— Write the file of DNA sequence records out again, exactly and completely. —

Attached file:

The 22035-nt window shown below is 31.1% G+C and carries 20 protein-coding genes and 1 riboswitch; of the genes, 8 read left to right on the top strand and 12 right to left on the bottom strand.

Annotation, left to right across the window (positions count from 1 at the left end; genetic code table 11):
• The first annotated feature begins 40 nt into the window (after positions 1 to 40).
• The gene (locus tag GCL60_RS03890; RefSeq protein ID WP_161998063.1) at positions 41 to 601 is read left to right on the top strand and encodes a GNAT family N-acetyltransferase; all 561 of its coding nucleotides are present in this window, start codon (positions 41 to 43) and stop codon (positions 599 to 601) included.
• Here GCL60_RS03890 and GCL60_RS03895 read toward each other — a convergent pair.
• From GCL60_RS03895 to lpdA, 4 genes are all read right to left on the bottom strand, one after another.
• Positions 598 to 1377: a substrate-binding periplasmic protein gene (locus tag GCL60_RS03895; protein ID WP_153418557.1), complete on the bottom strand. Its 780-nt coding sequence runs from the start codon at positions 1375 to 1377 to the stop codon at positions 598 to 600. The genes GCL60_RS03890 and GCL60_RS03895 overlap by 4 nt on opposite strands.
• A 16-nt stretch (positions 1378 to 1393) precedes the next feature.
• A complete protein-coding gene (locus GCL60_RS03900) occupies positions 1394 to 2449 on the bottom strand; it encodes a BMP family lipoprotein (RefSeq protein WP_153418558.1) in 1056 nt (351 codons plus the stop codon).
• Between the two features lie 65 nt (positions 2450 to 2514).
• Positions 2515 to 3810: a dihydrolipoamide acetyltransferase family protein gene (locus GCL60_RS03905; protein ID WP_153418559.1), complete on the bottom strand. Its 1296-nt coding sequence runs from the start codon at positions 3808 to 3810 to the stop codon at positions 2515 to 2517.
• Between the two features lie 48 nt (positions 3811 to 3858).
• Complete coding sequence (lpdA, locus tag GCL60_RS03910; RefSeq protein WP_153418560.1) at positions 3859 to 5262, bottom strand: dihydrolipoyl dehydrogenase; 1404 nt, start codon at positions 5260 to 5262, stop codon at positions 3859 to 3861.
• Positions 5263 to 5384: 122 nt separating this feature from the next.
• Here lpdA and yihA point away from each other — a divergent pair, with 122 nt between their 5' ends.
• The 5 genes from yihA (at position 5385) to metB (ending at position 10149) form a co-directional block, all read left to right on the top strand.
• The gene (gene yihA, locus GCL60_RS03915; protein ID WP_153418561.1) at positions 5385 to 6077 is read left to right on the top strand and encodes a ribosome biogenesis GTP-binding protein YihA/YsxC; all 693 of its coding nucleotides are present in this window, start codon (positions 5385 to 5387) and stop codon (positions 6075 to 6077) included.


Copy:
The 22035-nt window shown below is 31.1% G+C and carries 20 protein-coding genes and 1 riboswitch; of the genes, 8 read left to right on the top strand and 12 right to left on the bottom strand.

Annotation, left to right across the window (positions count from 1 at the left end; genetic code table 11):
• The first annotated feature begins 40 nt into the window (after positions 1 to 40).
• The gene (locus tag GCL60_RS03890; RefSeq protein ID WP_161998063.1) at positions 41 to 601 is read left to right on the top strand and encodes a GNAT family N-acetyltransferase; all 561 of its coding nucleotides are present in this window, start codon (positions 41 to 43) and stop codon (positions 599 to 601) included.
• Here GCL60_RS03890 and GCL60_RS03895 read toward each other — a convergent pair.
• From GCL60_RS03895 to lpdA, 4 genes are all read right to left on the bottom strand, one after another.
• Positions 598 to 1377: a substrate-binding periplasmic protein gene (locus tag GCL60_RS03895; protein ID WP_153418557.1), complete on the bottom strand. Its 780-nt coding sequence runs from the start codon at positions 1375 to 1377 to the stop codon at positions 598 to 600. The genes GCL60_RS03890 and GCL60_RS03895 overlap by 4 nt on opposite strands.
• A 16-nt stretch (positions 1378 to 1393) precedes the next feature.
• A complete protein-coding gene (locus GCL60_RS03900) occupies positions 1394 to 2449 on the bottom strand; it encodes a BMP family lipoprotein (RefSeq protein WP_153418558.1) in 1056 nt (351 codons plus the stop codon).
• Between the two features lie 65 nt (positions 2450 to 2514).
• Positions 2515 to 3810: a dihydrolipoamide acetyltransferase family protein gene (locus GCL60_RS03905; protein ID WP_153418559.1), complete on the bottom strand. Its 1296-nt coding sequence runs from the start codon at positions 3808 to 3810 to the stop codon at positions 2515 to 2517.
• Between the two features lie 48 nt (positions 3811 to 3858).
• Complete coding sequence (lpdA, locus tag GCL60_RS03910; RefSeq protein WP_153418560.1) at positions 3859 to 5262, bottom strand: dihydrolipoyl dehydrogenase; 1404 nt, start codon at positions 5260 to 5262, stop codon at positions 3859 to 3861.
• Positions 5263 to 5384: 122 nt separating this feature from the next.
• Here lpdA and yihA point away from each other — a divergent pair, with 122 nt between their 5' ends.
• The 5 genes from yihA (at position 5385) to metB (ending at position 10149) form a co-directional block, all read left to right on the top strand.
• The gene (gene yihA, locus GCL60_RS03915; protein ID WP_153418561.1) at positions 5385 to 6077 is read left to right on the top strand and encodes a ribosome biogenesis GTP-binding protein YihA/YsxC; all 693 of its coding nucleotides are present in this window, start codon (positions 5385 to 5387) and stop codon (positions 6075 to 6077) included.